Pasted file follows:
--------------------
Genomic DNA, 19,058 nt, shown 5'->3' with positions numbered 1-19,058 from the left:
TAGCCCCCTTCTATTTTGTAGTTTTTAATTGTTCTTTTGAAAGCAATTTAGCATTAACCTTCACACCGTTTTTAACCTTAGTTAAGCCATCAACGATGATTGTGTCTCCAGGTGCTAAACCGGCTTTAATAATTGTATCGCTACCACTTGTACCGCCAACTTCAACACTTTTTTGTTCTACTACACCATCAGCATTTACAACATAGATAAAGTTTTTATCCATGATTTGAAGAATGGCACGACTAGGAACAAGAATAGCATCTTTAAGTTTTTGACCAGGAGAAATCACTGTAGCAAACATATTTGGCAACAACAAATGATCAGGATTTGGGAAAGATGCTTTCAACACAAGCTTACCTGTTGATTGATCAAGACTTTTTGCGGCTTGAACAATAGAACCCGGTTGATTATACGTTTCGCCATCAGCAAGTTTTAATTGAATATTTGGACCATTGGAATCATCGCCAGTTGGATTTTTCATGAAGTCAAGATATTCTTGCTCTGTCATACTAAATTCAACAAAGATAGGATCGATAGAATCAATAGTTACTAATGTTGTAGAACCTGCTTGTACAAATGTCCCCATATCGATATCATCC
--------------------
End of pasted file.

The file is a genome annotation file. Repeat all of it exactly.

Genomic DNA, 19,058 nt, shown 5'->3' with positions numbered 1-19,058 from the left:
TAGCCCCCTTCTATTTTGTAGTTTTTAATTGTTCTTTTGAAAGCAATTTAGCATTAACCTTCACACCGTTTTTAACCTTAGTTAAGCCATCAACGATGATTGTGTCTCCAGGTGCTAAACCGGCTTTAATAATTGTATCGCTACCACTTGTACCGCCAACTTCAACACTTTTTTGTTCTACTACACCATCAGCATTTACAACATAGATAAAGTTTTTATCCATGATTTGAAGAATGGCACGACTAGGAACAAGAATAGCATCTTTAAGTTTTTGACCAGGAGAAATCACTGTAGCAAACATATTTGGCAACAACAAATGATCAGGATTTGGGAAAGATGCTTTCAACACAAGCTTACCTGTTGATTGATCAAGACTTTTTGCGGCTTGAACAATAGAACCCGGTTGATTATACGTTTCGCCATCAGCAAGTTTTAATTGAATATTTGGACCATTGGAATCATCGCCAGTTGGATTTTTCATGAAGTCAAGATATTCTTGCTCTGTCATACTAAATTCAACAAAGATAGGATCGATAGAATCAATAGTTACTAATGTTGTAGAACCTGCTTGTACAAATGTCCCCATATCGATATCATCC